At one of those first pediatrician appointments when her bilirubin levels were checked and she was weighed and measured, I mentioned to the doctor what a difficult time I was having getting her to nurse. He asked me if I'd been supplementing with formula. When I said I hadn't, he told me, "Well, whatever you're doing, it's working because she's gaining." He suggested that I look into getting a lactation consultant if I still felt I needed help, but his parting words were, "Keep up the good work." I would learn that most pediatricians know very little about breastfeeding, but that the numbers on the scale tell them everything they need to know. I was considerably relieved to know that Delaney was thriving even if I felt like a mess. I had a glimmer of hope. It might not be pretty but it's working.

"What's been the hardest thing about being a mom so far?" my brother-in-law asked me one day soon after that while at a family gathering. Without hesitation I answered, "Breastfeeding!" With a shrug, he bowed out of the conversation and his wife said, not unkindly, "You know, you don't have to breastfeed." What? No cheering me on in my noble endeavor? No 'hang in there, it gets better'? It came as a surprise to learn that not everyone around me saw breastfeeding as a must; certainly not worth any amount of suffering on the mom's part.
Through sheer stubbornness, I finally wore Delaney down and made a happy nursling out of her. The two of us were a happy and inseparable pair, just the way we were meant to be. I felt such tender love and pride as I looked down at her in my arms in our glider rocker. I gave it my all and for my reward I enjoyed many easy and blissful months of breastfeeding until I got pregnant with her sister, my supply started to dwindle and it seemed like a good time to take a break before I had another newborn.

It had taken no less than my all -- days and nights and weeks devoted exclusively to learning the natural way to feed a baby. I am ashamed to say I secretly believed that women who hadn't succeeded at breastfeeding had just not tried as hard as me. The ones who didn't try at all just didn't care enough about giving their baby the best, or just didn't know any better. But life is the best teacher, and I would yet learn not to see it in such black and white terms.

We all hear "breast is best", but our society is still hostile to nursing moms in so many ways. We still hear all the time about mothers who nurse in public being asked to cover up or leave even as no one bats an eye at the amount of cleavage on TV or magazine covers. One of my other sisters, once she returned to work as a nurse after having her baby, had to find a comfy janitor's closet to pump in. At a hospital. There are many women who don't have the luxury of days and nights and weeks devoted exclusively to getting to know their babies and establishing the breastfeeding relationship, maybe because of their other children or because of their jobs. Many don't make it through the first couple weeks because adequate resources are often not available to a woman once she and the baby are home from the hospital. I remember a young Navy wife who used to live next door, who called a lactation consultant asking for help with nursing her days-old baby, and got just one piece of advice in lieu of a house call and hands-on help: "Take a warm bath with her." She'd had a c-section and really, that was the best the lactation consultant good do for her?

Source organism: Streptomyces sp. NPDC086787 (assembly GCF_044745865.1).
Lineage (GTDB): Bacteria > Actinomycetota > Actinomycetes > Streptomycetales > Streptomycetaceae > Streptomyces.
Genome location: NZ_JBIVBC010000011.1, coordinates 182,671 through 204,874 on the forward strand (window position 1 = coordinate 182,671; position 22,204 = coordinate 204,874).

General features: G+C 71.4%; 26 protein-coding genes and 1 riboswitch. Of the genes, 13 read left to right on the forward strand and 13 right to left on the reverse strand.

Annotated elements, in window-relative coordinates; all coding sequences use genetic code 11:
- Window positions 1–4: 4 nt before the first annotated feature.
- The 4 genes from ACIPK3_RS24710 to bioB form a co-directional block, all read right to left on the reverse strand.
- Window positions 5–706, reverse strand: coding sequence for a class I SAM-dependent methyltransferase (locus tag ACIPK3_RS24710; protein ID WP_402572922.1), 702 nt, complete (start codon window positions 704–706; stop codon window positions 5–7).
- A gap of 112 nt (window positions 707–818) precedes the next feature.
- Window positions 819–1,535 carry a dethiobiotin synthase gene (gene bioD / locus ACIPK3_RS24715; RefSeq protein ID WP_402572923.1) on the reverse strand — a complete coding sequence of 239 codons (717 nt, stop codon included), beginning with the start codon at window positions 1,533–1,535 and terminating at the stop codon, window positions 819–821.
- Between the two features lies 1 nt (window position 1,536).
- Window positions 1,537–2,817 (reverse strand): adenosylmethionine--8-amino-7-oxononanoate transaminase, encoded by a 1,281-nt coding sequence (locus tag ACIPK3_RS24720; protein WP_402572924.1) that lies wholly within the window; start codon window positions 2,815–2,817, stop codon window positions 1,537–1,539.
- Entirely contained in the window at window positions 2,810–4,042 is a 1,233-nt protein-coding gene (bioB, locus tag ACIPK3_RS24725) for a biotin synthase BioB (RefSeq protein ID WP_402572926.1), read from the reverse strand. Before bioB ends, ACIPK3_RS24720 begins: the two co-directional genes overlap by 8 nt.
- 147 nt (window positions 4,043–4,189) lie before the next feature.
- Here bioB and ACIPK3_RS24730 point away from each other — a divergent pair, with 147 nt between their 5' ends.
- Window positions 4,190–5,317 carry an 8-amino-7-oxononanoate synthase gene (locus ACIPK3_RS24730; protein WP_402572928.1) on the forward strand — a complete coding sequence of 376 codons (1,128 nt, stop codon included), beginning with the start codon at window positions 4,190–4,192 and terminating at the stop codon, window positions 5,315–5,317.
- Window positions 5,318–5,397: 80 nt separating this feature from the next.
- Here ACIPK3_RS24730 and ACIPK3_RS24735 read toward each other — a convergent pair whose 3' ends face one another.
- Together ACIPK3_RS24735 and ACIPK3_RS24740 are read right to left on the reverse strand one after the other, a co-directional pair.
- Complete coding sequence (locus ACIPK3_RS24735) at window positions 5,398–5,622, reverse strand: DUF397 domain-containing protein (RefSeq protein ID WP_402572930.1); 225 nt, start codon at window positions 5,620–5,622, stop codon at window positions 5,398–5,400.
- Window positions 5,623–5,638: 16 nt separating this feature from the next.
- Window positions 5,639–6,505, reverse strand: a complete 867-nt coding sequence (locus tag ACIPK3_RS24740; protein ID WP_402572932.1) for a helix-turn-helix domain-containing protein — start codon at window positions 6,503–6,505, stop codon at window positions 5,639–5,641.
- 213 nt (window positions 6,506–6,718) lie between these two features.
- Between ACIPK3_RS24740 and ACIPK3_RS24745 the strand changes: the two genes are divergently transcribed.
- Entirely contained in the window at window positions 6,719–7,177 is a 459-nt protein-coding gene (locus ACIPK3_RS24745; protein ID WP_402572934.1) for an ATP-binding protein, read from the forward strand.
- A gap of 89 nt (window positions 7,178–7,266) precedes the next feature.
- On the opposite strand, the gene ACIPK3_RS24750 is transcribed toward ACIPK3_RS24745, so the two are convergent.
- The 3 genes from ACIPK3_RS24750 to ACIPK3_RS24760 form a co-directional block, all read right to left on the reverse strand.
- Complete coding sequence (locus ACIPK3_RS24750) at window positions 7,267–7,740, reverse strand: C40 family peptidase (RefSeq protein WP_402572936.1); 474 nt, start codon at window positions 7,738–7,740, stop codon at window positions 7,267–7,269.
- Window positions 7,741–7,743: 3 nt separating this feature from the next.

I am of course still an enthusiastic believer in all the benefits of breastfeeding, and I'll encourage and support other moms in any way I can; but along the way I have come to understand that the question of breast versus formula is more complicated than it seemed at first. There are those who, for reasons I can't relate to, make a different choice than me and that's OK too. No one should ever be made to feel guilty or like a failure for not breastfeeding.

I am profoundly grateful to have made it work for me. I am 17 months into nursing my fourth baby and am happy to say that the last three times were much easier to begin with than with the first, albeit still painful in the beginning. Now that this last one's a toddler we have begun the natural, gradual decline of weaning as he becomes a champion eater at the table, but I expect we'll continue on a few more months until we're ready to be done.

10 years have mellowed me out from the zealous new mom determined to everything the "right" way when it came to babies, who was painfully insecure at the idea of failing in any aspect and judgmental about the choices of others. I've been humbled by the many ways I've messed up and I know I'll continue to be. The right way to feed a child, just like the right way to get them to sleep, get them to do their homework, stop fighting, is to do the best you can and do it with love. I've got an almost-10-year-old, 8-year-old, 5-year-old, a 17-month-old, and about a thousand more gray hairs. If my brother-in-law were to ask me today what the hardest part about being a mom is, he'd get a much different answer. Feeding a baby is only the beginning.